Sherwood Pictures, the same production company that brought us the movies Facing the Giants and Fireproof, has created yet another family-focused film. Courageous, opening nationwide on September 30th, centers on the importance of fathers stepping into the leadership position God intends them to hold. Most Christians --- probably most people in general --- would agree that fathers should be a prominent part of their children’s lives, even if our society doesn’t reflect it.
Perhaps due to the success of the Fireprooof screenplay novelization, author Randy Alcorn agreed to write the novel version of Courageous before the film is even released. Alcorn is a bestselling author and was an excellent choice for this project. The novel is based on the screenplay, but also contains back story and details not included in the movie. This review is for the novel only.
The story begins with a bang, as Nathan Hayes, a police officer relocating to Albany, New York, from Atlanta, Georgia, puts his life on the line for his infant son. While at a gas station, Nathan’s car gets hijacked with Jackson in the backseat. Nathan courageously --- and instinctively --- grabs hold of the car and hangs on as the hijacker speeds away. This sets the stage for the theme of the entire book: a father willing to sacrifice himself for his child. We discover early on that Nathan’s main struggle as a father is with his teenage daughter, Jade, who is currently drawn to a boy who may not have her best interests at heart.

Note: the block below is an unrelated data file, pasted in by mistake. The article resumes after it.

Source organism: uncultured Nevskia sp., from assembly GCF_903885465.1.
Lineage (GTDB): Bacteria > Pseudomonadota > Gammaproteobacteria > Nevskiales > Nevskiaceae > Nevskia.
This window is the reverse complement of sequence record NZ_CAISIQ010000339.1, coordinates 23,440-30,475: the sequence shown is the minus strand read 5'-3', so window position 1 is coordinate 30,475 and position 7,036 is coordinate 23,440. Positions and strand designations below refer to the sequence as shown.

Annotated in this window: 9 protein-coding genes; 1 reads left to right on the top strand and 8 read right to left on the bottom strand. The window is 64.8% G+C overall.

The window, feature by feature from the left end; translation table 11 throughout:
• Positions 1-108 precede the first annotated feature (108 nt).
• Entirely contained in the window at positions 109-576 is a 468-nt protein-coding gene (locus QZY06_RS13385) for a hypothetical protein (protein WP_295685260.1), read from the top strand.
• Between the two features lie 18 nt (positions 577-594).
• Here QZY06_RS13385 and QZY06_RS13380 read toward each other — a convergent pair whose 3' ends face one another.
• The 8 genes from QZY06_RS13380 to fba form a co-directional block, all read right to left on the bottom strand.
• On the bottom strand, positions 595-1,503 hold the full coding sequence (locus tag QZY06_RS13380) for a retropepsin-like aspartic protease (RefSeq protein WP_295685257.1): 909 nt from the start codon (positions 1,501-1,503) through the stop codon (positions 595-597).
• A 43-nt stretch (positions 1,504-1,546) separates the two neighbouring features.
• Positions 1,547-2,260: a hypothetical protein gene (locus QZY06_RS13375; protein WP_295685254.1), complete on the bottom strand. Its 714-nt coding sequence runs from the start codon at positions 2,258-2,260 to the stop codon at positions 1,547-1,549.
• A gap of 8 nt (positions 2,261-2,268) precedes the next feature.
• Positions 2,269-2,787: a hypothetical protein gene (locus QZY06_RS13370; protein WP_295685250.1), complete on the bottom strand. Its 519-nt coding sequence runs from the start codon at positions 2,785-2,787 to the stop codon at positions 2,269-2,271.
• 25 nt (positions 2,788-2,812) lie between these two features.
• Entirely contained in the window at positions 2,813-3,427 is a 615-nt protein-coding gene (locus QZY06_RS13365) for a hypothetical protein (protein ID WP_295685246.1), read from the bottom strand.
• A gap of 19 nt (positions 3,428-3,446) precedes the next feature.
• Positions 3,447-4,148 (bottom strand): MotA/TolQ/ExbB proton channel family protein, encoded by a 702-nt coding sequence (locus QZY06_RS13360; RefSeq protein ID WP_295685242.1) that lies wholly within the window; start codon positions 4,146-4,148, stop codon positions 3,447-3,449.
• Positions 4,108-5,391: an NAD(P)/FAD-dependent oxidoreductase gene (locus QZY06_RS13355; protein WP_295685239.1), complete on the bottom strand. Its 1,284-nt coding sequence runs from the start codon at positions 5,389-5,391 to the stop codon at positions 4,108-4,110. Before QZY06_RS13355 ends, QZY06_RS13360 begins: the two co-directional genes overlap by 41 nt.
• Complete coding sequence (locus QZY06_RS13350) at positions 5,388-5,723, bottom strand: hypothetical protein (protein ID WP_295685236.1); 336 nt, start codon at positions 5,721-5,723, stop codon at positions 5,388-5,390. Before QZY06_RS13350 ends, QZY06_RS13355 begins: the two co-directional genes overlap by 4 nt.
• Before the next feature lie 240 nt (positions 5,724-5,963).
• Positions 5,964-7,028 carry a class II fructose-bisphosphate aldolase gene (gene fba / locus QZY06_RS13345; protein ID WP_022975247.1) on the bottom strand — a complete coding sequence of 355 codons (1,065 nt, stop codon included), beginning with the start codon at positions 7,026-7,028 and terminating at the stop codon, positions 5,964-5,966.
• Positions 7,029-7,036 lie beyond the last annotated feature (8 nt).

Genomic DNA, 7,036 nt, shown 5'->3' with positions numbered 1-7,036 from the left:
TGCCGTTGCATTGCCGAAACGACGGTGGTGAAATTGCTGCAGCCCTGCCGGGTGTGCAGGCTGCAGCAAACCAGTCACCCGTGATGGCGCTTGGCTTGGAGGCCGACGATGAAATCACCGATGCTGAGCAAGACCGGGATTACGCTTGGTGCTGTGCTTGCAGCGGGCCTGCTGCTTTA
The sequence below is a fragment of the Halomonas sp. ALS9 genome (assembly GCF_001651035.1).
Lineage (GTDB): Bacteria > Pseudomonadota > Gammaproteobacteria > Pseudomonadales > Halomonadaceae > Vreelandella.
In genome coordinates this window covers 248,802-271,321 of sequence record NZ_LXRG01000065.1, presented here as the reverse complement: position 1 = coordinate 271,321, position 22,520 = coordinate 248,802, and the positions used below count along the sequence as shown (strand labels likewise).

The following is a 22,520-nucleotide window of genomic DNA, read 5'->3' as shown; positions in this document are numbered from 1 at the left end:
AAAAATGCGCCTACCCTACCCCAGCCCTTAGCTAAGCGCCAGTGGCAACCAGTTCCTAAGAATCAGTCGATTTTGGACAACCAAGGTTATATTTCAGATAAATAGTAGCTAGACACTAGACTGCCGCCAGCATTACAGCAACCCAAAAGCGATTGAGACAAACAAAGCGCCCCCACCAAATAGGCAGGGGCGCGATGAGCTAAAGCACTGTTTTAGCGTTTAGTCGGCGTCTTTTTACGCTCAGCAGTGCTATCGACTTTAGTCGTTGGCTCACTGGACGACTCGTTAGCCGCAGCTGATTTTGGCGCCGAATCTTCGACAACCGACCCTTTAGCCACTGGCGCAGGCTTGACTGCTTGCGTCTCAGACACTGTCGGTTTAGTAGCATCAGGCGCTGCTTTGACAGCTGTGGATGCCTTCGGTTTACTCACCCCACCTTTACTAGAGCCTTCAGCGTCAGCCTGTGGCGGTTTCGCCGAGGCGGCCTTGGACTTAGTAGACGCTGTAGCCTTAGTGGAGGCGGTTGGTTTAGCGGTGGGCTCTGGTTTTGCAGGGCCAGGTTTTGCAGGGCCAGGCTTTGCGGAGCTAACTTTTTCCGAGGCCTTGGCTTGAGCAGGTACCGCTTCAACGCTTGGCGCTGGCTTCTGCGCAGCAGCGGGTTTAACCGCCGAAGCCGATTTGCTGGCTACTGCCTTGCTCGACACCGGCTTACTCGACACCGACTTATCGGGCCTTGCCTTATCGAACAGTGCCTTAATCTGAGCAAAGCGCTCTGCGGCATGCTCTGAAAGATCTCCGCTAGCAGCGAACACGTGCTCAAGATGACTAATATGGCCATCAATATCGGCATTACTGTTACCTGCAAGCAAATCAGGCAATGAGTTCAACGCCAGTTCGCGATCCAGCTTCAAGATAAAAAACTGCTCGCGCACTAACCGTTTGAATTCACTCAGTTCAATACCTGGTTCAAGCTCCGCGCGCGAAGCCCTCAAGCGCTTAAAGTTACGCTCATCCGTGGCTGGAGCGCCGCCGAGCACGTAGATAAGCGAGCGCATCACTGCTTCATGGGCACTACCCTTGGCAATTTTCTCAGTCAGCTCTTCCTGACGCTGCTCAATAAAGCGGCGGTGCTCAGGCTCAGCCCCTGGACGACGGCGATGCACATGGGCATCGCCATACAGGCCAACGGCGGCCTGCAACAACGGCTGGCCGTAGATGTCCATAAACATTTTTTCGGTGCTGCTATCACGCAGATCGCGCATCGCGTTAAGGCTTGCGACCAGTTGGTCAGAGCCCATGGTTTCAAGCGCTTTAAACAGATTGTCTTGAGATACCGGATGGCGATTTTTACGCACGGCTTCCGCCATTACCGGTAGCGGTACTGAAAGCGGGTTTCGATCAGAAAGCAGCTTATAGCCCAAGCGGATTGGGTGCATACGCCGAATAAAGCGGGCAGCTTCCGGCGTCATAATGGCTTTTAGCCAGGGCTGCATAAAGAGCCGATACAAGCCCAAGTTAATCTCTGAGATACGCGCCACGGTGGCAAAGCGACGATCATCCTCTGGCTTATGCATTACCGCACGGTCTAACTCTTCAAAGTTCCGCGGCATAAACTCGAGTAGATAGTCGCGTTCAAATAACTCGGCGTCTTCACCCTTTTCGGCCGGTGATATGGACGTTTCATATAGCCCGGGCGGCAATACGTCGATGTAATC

Another main character is Corporal Adam Mitchell. Adam is married with two children --- a nine-year-old daughter he adores and a teenage son he can’t relate to. When tragedy strikes, Adam is faced with the fact that he hasn’t been the ideal father. It takes this traumatic event to spark a new desire to become the best father he can be, even if it requires him to step out of his comfort zone more than ever before.
Several other members of law enforcement round out the cast of characters, including FIREPROOF hero Caleb Holt. Each character has a unique and interesting story. There’s Nathan’s partner, bachelor David Thompson, who reveals a secret from his past that plays a huge part in his future. Then there’s Shane Fuller, Adam’s partner and brother in Christ, and Sergeant Brad Bronson, a brash and cynical atheist, who just might have a heart after all.
Non-law enforcement characters comprise of Javy, the one character who happened to have the perfect example of an earthly father. Tom Lyman is Adam’s Godly mentor. Karla and Victoria are the wives of Nathan and Adam, respectively. And finally, several teenagers play a part in the drug storyline that comes to an exciting climax near the end of the book.
Although a quick and easy read, one thing that hindered the flow a bit was the point of view. While scenes from most books are normally written from one character’s perspective, in this book, many scenes jump from one person to the next. It’s done well, so it isn’t necessarily a terrible thing, but for me it was a little distracting and made it more difficult to connect with the characters. There seems to be no reason for the continual switching, but it might have to do with the fact that the novel is based on the screenplay, where multiple perspectives are always being depicted.
That said, the plot itself is fast-paced and compelling, with plenty of action and suspense. Scene breaks are frequent, which help to maintain interest. It contains humor, drama, and lots of tenderness, too, so keep the tissues handy.
Bible verses and Christian-ese is a huge part of this book. While it certai